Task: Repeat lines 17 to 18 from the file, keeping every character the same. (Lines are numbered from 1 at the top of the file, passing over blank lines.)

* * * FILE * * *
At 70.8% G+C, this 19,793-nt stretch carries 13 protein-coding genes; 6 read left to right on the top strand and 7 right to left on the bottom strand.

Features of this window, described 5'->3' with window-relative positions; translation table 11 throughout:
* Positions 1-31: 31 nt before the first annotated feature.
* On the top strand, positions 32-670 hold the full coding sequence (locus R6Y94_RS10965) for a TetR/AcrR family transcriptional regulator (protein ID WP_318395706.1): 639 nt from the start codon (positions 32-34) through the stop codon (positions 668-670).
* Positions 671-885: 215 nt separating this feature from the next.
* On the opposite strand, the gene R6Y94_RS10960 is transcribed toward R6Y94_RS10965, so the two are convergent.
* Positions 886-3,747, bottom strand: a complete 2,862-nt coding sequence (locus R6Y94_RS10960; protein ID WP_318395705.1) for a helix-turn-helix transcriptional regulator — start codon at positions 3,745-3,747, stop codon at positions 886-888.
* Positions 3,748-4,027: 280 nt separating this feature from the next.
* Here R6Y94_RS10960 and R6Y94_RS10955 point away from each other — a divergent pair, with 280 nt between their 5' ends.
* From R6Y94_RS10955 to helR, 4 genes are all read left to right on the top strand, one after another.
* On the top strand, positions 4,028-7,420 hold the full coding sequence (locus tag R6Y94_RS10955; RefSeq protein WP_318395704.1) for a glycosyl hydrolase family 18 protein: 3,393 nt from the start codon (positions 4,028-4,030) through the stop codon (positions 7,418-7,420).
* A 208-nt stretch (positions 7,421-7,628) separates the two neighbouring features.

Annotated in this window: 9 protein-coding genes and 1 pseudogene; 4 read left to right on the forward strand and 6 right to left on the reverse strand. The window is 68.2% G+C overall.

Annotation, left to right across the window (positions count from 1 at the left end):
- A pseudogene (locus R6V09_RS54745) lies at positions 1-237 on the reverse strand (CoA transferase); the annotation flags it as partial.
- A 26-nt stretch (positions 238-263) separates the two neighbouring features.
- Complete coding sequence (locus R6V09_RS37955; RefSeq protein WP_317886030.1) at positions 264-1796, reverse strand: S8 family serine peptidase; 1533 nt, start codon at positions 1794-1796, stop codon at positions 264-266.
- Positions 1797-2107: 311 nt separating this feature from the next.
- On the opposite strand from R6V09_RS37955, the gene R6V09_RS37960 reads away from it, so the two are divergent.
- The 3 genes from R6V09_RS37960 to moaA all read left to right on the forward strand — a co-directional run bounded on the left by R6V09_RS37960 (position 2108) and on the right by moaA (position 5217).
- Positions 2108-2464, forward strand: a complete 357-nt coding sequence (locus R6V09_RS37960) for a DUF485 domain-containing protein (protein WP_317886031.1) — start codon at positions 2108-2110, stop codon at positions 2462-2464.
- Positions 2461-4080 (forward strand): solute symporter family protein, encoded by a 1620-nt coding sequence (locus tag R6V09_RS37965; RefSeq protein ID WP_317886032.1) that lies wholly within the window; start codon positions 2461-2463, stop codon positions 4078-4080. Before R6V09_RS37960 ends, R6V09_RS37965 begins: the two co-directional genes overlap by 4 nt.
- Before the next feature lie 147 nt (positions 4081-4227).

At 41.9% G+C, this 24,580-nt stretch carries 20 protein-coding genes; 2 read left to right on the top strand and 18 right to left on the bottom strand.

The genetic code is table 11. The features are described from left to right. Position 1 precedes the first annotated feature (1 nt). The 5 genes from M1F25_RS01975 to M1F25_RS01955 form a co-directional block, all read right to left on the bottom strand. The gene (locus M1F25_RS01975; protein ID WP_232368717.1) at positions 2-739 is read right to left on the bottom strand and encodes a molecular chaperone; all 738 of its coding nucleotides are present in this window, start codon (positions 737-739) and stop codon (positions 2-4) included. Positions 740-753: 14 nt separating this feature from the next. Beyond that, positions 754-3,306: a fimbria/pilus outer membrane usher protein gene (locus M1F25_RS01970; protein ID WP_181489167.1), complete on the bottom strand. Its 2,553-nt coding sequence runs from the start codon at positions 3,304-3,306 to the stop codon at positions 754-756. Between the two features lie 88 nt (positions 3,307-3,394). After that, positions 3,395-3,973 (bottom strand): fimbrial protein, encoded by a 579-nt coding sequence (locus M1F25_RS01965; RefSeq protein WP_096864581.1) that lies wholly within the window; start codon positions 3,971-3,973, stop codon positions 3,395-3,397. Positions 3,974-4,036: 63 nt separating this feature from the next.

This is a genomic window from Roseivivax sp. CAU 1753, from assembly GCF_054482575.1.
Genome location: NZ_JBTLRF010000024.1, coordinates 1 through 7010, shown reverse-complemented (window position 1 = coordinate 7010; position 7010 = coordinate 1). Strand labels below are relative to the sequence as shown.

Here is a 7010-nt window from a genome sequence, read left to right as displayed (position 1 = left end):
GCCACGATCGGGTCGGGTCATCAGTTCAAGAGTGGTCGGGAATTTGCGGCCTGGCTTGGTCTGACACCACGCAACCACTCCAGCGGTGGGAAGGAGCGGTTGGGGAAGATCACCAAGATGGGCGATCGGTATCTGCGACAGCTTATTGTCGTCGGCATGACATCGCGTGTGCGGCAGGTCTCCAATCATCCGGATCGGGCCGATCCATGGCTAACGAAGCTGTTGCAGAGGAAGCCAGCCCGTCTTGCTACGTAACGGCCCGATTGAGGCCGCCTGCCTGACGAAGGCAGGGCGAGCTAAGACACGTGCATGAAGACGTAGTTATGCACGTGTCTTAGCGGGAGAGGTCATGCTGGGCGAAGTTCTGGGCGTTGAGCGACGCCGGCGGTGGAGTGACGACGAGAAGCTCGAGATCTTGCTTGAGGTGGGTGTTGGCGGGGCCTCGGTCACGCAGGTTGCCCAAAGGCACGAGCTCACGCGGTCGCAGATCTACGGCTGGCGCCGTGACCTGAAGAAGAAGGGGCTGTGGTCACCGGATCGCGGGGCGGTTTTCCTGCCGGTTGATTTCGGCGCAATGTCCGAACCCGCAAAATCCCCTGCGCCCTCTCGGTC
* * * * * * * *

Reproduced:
- Complete coding sequence (locus R6V09_RS37955; RefSeq protein WP_317886030.1) at positions 264-1796, reverse strand: S8 family serine peptidase; 1533 nt, start codon at positions 1794-1796, stop codon at positions 264-266.
- Positions 1797-2107: 311 nt separating this feature from the next.